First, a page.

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Pure Indian Classical Music
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The FIRST AND MOST interesting fact about the instruments of this country is that the extremely primitive, to the highly sophisticated ones are found near to each other.

Instruments (vadya) are considered to be of four types-

1. tat vadya (stringed instruments),
2. sushir vadya (wind),
3. avanaddh vadya (drums) and
4. ghan vadya (bells,plates,rods etc.)

Among the tat vadya are the Veena, Sitar, Sarod, Tamboora, santoor, swaramandal etc. (plucked), the Sarangi, the Dilruba (bowed);
The wind instruments are the Flutes, Shehnai, Naferi, Harmonium and the Nagasvaram(Indian obes);
The drums comprise the Tabla, the Pakhwaj,the Mridang and so on;
Bells, rods, etc., are common, though not generally used in concert music.




The most ancient and widespread sushira vadya (wind instrument) is the flute. The oldest mention is in the Veds wherein it is called venu and nadi. The format was perhaps of bamboo and the latter of marsh reed. Holes at fixed distances are kept in a bamboo stick for producing sound of all the swaras in indian scale. Today there are of two types, known as the horizontal and the vertical. The former is typically Indian : a companion to every village herdsman and the divine instrument of Lord Krishna, calling all Maids unto Him. The advantage of flute over other instrument is easy portability and sweet sound. Pandit Hari Prasad Chourasia has given new dimensions to live concerts of flute.




The santoor and the svaramandal are both wooden boxes, the former slightly larger. The santoor has stretched on its three strings for every note and there is a bridge at each set of three wires. The instrument is played with a pair of curved sticks. The Svaramandal, on the other hand, has about forty strings, one for each note, covering about three octaves. This is plucked with fingers.

Tamboor, a concert instrument, is essentially made of a large sound box (pumpkin or wood) to which is attached a neck and a long finger board. There are four strings tuned to Pa1 Sa Sa Sa1 (G1 C C C1) The peculiar structure of the bridge has given this simple instrument a rare tonal quality which has been of excellent musical and aesthetic function.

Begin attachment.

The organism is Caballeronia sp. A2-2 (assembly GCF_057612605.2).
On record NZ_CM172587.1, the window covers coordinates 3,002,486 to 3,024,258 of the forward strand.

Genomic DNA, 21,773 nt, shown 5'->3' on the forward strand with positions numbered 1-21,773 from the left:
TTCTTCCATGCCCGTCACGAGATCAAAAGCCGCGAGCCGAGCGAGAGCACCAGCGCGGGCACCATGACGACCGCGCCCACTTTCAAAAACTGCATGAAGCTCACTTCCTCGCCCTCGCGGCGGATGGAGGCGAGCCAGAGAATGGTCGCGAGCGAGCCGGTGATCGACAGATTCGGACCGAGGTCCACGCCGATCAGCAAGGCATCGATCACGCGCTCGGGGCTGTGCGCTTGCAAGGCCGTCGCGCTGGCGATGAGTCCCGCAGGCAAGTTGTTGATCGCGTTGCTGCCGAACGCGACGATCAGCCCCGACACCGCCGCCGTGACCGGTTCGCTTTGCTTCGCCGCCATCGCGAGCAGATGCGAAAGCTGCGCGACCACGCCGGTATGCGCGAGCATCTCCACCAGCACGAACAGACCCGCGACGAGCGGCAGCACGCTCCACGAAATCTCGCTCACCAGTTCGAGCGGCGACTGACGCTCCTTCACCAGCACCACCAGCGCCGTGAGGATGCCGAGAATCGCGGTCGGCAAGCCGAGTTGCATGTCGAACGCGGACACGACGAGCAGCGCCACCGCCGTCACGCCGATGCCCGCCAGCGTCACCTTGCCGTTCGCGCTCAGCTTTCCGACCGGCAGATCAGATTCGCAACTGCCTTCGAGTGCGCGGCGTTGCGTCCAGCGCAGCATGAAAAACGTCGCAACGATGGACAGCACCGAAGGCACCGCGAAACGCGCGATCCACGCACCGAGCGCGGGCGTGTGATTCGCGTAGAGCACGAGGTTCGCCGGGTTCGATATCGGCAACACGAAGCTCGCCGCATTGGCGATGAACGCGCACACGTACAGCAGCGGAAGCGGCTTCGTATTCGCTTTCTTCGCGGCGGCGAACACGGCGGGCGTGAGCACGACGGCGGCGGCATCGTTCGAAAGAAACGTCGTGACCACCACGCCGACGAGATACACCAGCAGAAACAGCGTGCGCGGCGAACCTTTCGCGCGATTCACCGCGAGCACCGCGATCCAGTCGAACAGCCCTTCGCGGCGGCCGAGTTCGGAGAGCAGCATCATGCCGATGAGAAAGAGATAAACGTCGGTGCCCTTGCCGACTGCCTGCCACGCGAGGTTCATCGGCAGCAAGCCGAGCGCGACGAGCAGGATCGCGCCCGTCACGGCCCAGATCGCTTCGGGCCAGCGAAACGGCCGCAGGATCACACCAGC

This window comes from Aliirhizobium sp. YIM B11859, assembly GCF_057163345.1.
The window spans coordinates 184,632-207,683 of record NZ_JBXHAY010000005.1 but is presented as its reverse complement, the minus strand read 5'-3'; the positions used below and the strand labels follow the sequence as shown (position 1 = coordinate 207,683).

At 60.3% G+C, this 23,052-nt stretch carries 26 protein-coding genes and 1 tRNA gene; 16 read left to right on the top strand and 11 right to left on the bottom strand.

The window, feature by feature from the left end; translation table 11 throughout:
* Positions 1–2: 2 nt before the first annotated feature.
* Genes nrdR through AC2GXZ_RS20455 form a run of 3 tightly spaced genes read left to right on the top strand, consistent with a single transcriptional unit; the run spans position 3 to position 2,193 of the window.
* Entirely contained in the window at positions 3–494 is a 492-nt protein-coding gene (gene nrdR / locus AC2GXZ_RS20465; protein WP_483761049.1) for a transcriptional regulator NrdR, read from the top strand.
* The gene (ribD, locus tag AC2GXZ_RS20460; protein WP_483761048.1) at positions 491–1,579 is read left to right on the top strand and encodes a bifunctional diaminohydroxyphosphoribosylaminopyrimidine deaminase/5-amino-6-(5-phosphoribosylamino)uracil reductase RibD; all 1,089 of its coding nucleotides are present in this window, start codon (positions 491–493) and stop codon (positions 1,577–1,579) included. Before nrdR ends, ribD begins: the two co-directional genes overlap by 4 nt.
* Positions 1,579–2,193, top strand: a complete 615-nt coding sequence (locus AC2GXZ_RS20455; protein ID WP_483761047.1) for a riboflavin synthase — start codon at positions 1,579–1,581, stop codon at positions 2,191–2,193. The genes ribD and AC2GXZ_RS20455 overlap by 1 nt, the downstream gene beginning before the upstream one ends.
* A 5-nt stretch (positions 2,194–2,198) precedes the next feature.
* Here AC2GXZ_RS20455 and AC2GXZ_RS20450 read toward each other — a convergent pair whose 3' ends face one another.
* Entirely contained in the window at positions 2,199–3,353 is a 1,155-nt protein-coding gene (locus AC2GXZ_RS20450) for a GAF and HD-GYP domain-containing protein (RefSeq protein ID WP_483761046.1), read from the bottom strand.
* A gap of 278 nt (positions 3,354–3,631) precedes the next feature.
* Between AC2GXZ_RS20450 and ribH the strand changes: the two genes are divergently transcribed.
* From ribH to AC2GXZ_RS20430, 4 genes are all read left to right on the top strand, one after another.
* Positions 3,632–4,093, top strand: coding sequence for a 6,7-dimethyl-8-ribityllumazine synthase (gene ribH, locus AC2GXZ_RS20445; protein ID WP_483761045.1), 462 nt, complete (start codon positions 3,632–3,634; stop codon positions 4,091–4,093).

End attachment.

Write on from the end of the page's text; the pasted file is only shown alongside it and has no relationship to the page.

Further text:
There are usually four strings (three of steel and the lowest of brass or copper) tuned to the fifth or fourth or leading note, the middle tonic (middle two strings in unison), and the tonic an octave below. The strings pass over a bone bridge (the javari) with a flat surface, the front of which is filed into a smooth curve so that the string leaves it at a fine angle. This helps to create the characteristic buzzing sound, which is greatly enhanced by the silk threads (known as jiva, Hindi, "life") that are pulled between the strings and the bridge to give "life" to the sound by enriching the harmonic spectrum and prolonging it. Tuning beads are fixed to the strings below the bridge to facilitate accurate tuning. The neck of the instrument is usually held against the shoulder with the resonator cradled in the lap. The strings are never stopped, but are plucked by the first and second fingers of one hand throughout the performance in a steady rhythm to maintain an even sound, usually allowing twice as much duration to the lowest and most resonant string. The Tamboora was incorporated into Indian classical music during the last millennium primarily for vocal accompaniment, but during the 20th century it has become almost universally used to accompany instrumental performances as well.
Veena/Sarswati Veena
The Veena of south India- the Sarasvati Veena- is the queen of instruments. Both in tone quality and amenability to complicated technique it has few equals. Yet in many ways it is simpler-atleast in structure than the sitar. Its resonator is wooden bowl, stretching into a neck and danda. Usually, these are separate pieces joined together. But in rare cases, the whole instrument is scooped out of a log of jack wood: the ekanda Veena. Such a lute is highly valued for its quality of sound. The bowl as well as the danda have a wooden cover. The bridge is wide and is covered at the top with a plate of metal. Over this run four metal strings which go on to four pegs at the farther end which is in the shape of the mythical animals, yali.

Bowed instruments have presented a curious problem in Indian organology. For, almost every tribe has its own variety. Yet none of these have ever been developed into a highly sophisticated instrument except the Sarangi, unless of course, we admit that the violin has its origin in the ravanhasta Veena, still found in northwest India.

The Sarangi, though having folk roots, has become the main accompanying instrument in classical Hindustani music. It is short in structure, with a pinched or waisted sound box. This and the fingerboard
are made of one piece of wood. However, the resonator is covered with thin leather and the upper part with smooth wood. There is a slender bridge on the membrane and three to four guts are strung over this, passing into pegs. These are the melody strings. There is of course the inevitable tarab. The technique of playing this instrument is peculiar. the bow is held palm outward, unlike as in violin, and the strings are stopped with nails- the sides- and not pressed down. Interestingly enough this manner of playing is met with in distant Slavi